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Monday, December 28, 2015

December 28, 2015: AmericanStudying 2015: Syrian Refugees

[In my annual end-of-year series, I’ll AmericanStudy some big stories from the year about which I didn’t get to write in this space. I’d love to hear your thoughts on these and any other 2015 stories!]
Three ways to make the case for resettling Syrian refugees in the United States.
1)      The Past, Part One: As I wrote in this piece for Talking Points Memo, Muslim American communities—and specifically communities of Muslim American refugees—are as old as America itself, quite literally. Any conversation about 21st century such communities that proceeds without that historical awareness is starting with a very significant gap—and while the past isn’t necessarily an argument for particular policies or positions in the present, such a gap inevitably distorts and weakens those present ideas.
2)      The Past, Part Deux: Those Muslim American histories aren’t the only ones relevant to this contemporary issue, however. Many historians and public scholars linked arguments for refusing to accept Syrian refugees to one specific and shameful historical moment: when the U.S. turned away Jewish refugees from the Holocaust. Imagining how our present actions might look to a future generation can be a difficult or uncertain thing to do—but when we have such a strong parallel past to which to look, and such a clear sense of how wrong we were then, it’d be crazy not to try to learn from it.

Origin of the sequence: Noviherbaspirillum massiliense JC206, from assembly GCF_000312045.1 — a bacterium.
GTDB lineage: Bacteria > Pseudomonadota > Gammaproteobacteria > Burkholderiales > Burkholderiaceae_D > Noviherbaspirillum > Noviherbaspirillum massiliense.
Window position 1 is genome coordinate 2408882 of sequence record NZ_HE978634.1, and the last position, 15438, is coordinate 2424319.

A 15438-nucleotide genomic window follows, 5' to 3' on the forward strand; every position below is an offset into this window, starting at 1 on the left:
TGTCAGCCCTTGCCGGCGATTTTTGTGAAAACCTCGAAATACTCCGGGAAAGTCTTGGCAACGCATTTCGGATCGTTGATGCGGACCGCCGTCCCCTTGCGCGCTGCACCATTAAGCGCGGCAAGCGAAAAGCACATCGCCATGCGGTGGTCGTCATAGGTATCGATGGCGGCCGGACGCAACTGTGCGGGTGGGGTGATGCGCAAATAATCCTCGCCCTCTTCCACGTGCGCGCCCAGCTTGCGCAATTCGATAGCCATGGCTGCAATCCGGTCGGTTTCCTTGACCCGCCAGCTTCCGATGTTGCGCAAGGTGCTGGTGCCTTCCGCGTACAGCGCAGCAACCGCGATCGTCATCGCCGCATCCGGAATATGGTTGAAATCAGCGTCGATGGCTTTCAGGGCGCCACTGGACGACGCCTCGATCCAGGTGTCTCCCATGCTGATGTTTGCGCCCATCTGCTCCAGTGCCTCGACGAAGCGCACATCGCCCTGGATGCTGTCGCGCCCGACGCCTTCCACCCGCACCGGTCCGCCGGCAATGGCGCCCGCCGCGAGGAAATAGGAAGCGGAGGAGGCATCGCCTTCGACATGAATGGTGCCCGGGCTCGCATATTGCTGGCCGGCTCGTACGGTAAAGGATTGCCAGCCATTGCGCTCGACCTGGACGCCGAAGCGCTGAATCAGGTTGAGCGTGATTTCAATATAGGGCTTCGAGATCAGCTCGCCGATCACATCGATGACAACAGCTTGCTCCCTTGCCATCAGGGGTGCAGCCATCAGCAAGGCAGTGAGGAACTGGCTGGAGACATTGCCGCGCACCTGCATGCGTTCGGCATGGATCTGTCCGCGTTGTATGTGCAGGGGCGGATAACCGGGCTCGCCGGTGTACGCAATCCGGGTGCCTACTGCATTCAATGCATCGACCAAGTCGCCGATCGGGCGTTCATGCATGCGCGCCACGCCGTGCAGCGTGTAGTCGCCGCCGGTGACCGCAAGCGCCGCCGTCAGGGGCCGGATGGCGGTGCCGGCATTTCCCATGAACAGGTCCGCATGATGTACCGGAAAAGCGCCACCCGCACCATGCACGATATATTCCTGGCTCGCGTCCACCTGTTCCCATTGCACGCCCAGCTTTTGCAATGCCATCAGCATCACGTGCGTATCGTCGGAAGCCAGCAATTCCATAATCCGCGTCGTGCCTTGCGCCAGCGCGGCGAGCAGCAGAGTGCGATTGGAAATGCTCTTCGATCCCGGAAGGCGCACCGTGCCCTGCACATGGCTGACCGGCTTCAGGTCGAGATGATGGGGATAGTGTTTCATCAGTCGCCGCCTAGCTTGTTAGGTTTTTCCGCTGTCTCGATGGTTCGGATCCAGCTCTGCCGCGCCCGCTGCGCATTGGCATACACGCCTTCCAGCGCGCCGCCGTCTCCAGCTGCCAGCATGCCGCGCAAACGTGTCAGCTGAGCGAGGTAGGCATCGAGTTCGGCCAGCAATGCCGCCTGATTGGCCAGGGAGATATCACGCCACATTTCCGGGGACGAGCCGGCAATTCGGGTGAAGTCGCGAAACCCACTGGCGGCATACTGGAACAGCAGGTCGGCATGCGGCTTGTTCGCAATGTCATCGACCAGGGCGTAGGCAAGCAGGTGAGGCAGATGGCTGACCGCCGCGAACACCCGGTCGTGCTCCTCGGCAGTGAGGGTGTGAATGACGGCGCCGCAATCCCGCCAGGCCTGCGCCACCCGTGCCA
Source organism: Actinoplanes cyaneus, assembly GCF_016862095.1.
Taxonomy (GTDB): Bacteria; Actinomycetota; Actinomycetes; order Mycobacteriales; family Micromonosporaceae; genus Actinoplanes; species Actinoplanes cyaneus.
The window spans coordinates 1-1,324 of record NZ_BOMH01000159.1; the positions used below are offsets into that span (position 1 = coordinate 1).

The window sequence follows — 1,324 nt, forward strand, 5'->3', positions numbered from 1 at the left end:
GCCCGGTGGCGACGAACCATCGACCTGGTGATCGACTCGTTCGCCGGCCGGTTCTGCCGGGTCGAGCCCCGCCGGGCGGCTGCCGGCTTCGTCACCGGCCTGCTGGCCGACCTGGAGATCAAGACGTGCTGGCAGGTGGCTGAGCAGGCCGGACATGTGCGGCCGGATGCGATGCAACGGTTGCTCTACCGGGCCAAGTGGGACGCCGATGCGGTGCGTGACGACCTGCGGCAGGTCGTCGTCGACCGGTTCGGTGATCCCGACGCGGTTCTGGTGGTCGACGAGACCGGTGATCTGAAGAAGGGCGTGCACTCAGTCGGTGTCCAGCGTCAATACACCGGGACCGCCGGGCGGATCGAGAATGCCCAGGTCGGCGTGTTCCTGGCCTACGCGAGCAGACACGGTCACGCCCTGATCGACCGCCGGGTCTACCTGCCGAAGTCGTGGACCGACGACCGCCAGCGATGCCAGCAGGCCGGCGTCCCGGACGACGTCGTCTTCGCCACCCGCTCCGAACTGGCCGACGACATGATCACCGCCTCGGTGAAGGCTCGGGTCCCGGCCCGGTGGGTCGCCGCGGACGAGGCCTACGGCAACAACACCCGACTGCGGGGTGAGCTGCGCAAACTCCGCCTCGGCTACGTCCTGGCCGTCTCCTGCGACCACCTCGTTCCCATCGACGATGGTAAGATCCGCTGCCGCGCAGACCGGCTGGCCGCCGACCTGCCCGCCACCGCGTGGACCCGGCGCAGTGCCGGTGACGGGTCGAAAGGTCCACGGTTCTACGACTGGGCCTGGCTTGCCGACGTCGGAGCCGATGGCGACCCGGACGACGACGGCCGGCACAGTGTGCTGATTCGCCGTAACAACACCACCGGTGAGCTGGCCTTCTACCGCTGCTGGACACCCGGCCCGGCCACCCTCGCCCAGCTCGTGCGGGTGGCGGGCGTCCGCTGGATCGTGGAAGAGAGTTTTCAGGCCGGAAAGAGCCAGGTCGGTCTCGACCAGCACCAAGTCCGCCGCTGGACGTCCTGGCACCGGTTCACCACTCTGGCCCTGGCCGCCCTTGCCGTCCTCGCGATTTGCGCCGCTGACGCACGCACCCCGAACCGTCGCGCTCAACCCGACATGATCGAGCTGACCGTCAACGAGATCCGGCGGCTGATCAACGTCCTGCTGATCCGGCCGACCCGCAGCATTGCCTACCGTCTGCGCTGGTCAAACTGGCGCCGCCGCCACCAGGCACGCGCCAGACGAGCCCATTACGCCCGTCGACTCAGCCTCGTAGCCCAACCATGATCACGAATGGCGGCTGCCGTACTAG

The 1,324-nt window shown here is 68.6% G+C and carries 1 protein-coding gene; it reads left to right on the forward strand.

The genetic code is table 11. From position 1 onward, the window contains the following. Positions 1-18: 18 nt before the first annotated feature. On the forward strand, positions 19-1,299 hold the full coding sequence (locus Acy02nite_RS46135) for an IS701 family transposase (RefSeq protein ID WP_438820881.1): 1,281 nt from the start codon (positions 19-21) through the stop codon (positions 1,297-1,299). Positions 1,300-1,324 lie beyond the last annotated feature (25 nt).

3)      The People: Yet it shouldn’t take such salient pasts to convince us to do the right thing by this contemporary refugee community. And I’m convinced that it wouldn’t if all Americans had the chance to work with the students and families in Albemarle County’s Bright Stars program. My Mom (whose birthday it is today!) worked with that program for years, and because the county is home to a sizeable refugee resettlement community, many of the kids and families with whom she worked were refugees. They were, without exception, precisely as human as the rest of us—and, having experienced far worse than what 99.9% of us will ever experience, deserve our empathy and compassion as much as any fellow human can. Welcoming these refugees would represent the best of our past, reject the worst, and make us better in the present and future.
Next 2015 story tomorrow,
PS. What do you think? Other 2015 stories you’d AmericanStudy?

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